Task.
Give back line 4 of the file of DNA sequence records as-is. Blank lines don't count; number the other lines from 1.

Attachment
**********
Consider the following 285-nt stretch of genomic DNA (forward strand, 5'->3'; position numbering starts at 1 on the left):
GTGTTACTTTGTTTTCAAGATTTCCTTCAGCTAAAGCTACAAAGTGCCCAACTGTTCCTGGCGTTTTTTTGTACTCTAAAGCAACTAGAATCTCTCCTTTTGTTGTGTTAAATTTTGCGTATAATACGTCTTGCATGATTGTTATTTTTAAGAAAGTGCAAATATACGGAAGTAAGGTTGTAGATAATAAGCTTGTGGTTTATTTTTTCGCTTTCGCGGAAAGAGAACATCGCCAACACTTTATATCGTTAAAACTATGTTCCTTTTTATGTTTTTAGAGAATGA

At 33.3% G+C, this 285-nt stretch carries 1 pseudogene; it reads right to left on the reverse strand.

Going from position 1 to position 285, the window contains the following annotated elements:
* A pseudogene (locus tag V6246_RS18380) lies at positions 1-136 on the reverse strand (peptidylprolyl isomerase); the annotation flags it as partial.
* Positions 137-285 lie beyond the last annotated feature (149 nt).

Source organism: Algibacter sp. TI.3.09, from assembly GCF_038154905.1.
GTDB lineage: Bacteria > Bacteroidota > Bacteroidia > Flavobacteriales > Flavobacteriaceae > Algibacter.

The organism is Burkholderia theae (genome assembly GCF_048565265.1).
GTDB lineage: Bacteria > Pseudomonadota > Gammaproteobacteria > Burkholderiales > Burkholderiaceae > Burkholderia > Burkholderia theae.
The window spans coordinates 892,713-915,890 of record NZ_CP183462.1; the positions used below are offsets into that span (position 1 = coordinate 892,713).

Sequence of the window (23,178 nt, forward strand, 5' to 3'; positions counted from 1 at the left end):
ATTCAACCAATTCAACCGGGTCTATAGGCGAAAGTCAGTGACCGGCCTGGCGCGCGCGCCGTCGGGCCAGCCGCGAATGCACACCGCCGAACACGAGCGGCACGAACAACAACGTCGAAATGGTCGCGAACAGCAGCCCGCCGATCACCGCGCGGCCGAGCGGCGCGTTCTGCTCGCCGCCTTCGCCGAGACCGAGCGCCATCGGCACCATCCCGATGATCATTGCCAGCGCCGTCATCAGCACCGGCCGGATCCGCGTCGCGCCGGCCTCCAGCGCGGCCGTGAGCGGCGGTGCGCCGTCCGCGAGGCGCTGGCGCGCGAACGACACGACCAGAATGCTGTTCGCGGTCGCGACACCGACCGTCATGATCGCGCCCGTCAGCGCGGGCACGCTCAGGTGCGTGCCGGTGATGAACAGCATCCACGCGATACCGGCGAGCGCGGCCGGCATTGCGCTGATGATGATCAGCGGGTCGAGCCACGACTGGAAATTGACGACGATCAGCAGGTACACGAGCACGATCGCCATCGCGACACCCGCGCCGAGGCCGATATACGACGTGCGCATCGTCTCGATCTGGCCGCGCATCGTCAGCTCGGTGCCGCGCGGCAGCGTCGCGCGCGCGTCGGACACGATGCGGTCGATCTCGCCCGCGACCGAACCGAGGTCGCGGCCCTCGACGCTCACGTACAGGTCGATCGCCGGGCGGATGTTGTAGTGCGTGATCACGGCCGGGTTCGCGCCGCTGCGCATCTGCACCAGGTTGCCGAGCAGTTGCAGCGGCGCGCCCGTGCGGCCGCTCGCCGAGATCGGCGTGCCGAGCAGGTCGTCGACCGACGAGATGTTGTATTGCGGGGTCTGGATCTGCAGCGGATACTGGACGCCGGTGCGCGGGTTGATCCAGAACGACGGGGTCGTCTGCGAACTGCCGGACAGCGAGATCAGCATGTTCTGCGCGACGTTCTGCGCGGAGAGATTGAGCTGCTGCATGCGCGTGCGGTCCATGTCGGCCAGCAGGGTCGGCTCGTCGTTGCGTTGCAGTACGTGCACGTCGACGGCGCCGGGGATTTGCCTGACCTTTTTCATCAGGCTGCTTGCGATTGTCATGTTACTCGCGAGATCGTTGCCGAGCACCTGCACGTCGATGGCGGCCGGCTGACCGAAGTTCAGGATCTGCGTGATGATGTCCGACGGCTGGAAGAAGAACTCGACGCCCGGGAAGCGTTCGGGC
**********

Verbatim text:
Going from position 1 to position 285, the window contains the following annotated elements: